Note: Field trips and bird walks are free* and open to the public.
Beginners and newcomers are welcome.

Dates and times are subject to change.
Bring your own food and water.
Binoculars and field guides are very useful.
Carpooling is encouraged, and passengers should share expenses for fuel.
Prepare and dress for the climate and the day's weather forecast.
Wear sturdy shoes and expect some walking on most trips.


Contact the field trip leader for more information pertaining to a specific trip.

Field trips are subject to change.
Before going check either this web site or call the Field Trip Chair Russ Namitz.

*Some special fund-raising field trips and birding events will have modest donation  
requests or fees.  This will be noted in the event description.

Dog Policy: RVAS prefers that dogs are not present on bird walks.
This is to ensure that all participants are happy and comfortable.
Participants who do bring their dog are requested to keep the dog in the car.
Thank you for your cooperation on this issue.





On the first Wednesday of every month, RVAS will conduct  a bird count at Agate Lake
approximately two miles east of the Hwy 62/Hwy 140 intersection.  Meet in the parking
lot on the EAST side of the lake.  Enter from Dry Creek Road and drive through the gate
which will be open through the summer and early fall. The walk will begin at 830 a.m.    

This is an ongoing citizen science project to record the numbers of the different
species observed by the walk participants and enter the data in the Cornell
Ornithological Laboratory's e-bird database. You don't need to be an experienced
birder to join in, but taking part will help you become one.

Coordinator and leader of the First Wednesday walk is Murray Orr (541-857-9050,
mworr2@charter.net).  Please contact Murray if you are willing to help him with these
tasks, for example, by leading the walk when he is not available, opening and closing
the entrance gate on walk days, or helping him record bird sightings during the walk.

Additional information is here
Next count: Wednesday, October 7, 2015 - 8:30am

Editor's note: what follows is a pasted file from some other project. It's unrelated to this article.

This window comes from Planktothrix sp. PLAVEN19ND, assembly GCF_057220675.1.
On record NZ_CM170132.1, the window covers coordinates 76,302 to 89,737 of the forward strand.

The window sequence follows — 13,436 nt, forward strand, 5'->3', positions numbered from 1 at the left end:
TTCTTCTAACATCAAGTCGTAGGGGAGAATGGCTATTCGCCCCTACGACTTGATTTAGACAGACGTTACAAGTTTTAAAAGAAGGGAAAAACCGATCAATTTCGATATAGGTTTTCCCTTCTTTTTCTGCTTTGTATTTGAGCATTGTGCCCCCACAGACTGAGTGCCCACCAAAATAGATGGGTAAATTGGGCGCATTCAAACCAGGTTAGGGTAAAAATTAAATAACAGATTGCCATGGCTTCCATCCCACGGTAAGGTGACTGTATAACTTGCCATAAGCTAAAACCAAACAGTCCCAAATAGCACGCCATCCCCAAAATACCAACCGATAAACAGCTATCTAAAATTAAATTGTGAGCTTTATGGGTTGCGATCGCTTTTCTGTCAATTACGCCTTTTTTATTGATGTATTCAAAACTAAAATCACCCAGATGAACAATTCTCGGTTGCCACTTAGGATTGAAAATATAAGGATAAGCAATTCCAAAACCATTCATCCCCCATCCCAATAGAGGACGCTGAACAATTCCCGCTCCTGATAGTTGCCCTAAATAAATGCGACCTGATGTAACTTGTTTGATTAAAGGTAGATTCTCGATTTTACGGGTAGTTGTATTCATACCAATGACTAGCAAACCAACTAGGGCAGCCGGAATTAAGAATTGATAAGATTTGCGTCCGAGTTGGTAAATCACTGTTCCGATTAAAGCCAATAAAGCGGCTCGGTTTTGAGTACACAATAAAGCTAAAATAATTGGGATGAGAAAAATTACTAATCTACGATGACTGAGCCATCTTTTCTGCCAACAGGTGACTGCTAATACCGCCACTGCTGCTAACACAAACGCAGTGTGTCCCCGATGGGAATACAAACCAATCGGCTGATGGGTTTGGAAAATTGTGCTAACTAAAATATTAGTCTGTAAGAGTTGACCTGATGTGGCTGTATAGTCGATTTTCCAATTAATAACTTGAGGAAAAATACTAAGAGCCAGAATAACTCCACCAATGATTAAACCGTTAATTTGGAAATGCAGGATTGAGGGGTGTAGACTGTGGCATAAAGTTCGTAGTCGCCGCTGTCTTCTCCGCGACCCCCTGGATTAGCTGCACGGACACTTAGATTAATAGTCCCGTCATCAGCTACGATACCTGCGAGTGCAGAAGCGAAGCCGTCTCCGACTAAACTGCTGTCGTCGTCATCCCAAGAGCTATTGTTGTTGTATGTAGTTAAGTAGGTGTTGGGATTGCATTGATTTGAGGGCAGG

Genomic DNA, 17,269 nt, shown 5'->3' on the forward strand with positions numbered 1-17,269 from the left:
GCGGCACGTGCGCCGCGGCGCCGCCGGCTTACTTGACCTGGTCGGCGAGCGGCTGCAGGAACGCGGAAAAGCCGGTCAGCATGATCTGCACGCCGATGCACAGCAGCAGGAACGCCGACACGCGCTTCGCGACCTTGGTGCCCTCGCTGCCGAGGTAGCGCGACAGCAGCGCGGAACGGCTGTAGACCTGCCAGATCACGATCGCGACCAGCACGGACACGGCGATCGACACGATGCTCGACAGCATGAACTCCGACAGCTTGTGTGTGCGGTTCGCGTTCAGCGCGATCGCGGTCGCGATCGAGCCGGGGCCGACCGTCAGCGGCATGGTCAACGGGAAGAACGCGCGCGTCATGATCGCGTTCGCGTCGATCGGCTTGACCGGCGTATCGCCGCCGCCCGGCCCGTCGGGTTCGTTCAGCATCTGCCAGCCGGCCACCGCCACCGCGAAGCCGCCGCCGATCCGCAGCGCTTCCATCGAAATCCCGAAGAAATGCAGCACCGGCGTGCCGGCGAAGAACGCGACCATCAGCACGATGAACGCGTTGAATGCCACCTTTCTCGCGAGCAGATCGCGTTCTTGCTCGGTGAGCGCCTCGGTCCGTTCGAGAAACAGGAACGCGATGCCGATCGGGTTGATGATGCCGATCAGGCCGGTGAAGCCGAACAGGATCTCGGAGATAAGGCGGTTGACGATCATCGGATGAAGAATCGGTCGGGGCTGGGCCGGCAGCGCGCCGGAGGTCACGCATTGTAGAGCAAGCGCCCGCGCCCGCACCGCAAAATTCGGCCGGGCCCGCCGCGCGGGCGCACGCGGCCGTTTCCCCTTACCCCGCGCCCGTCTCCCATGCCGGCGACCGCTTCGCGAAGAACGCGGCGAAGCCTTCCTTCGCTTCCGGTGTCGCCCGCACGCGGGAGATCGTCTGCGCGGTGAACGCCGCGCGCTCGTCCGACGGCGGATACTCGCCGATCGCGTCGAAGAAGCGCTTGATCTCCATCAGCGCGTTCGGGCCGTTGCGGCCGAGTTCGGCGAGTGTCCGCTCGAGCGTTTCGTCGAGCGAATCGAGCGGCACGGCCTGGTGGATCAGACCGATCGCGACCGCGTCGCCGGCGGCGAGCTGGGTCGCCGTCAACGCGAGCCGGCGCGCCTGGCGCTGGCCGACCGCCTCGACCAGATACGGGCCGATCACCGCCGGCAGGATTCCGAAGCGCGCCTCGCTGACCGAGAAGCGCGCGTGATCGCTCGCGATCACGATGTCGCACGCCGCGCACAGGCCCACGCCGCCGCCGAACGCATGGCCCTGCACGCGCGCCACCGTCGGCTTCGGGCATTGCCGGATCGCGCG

Rogue Valley Audubon birding events will take place rain or shine except in case of
dangerous conditions such as unsafe roads or extremely high winds.  Cancellations
or postponements will be posted on this website as early as possible.  
FIRST WEDNESDAY COUNT AT AGATE LAKE
Rogue Valley Audubon Society
A Voice for Conservation and Education in the Natural World
Field Trips and Bird Walks

Rogue Valley Audubon Society and Southern Oregon Land
Conservancy will host a special birding trip Sunday, September 20, to
the Rogue River Preserve, a large tract of private property with more
than one mile of River frontage and exceptional areas of oak    
woodland,  grassland, chaparral and riparian forest.

Brian Barr, executive director of the newly-formed Rogue River
Watershed Council, and Bob Hunter, longtime RVAS birder and   
recipient of the 2015 Conservationist of the Year award from SOLC,    
will be the leaders of this outing. Participants must register with the
Southern Oregon Land Conservancy (details below).   

Because of limited on-site parking, carpooling will be mandatory.  
Location and meeting time for carpooling will be sent to you after you
register for this event.       

The birding group will be split into two sections as we tour the more
than 350 acres of this special location.  We expect to find such seasonal
residents as Lewis's Woodpecker, as well as Western Bluebird, Oak
Titmouse and Bald Eagle.  Early fall migrants are also possible.  

Dress for prevailing weather.  Walking will be on mostly level ground.  
We expect to finish the outing around noon.

To register for this special event, go to

http://rogueriverbirding.eventbrite.com  

For more information or questions about registration, call Southern
Oregon Land Conservancy's Teresa Fernandez at 541-482-3069 or email
info@landconserve.org
Sunday, September 20 -- Rogue River Preserve
With more than one mile of river frontage (above) and
extensive grasslands, the Rogue River Preserve offers a
variety of choice birding habitat.   
Huge cottonwood trees line a path through the riparian
floodplain (below) that is one of the remarkable features
of the Rogue River Preserve.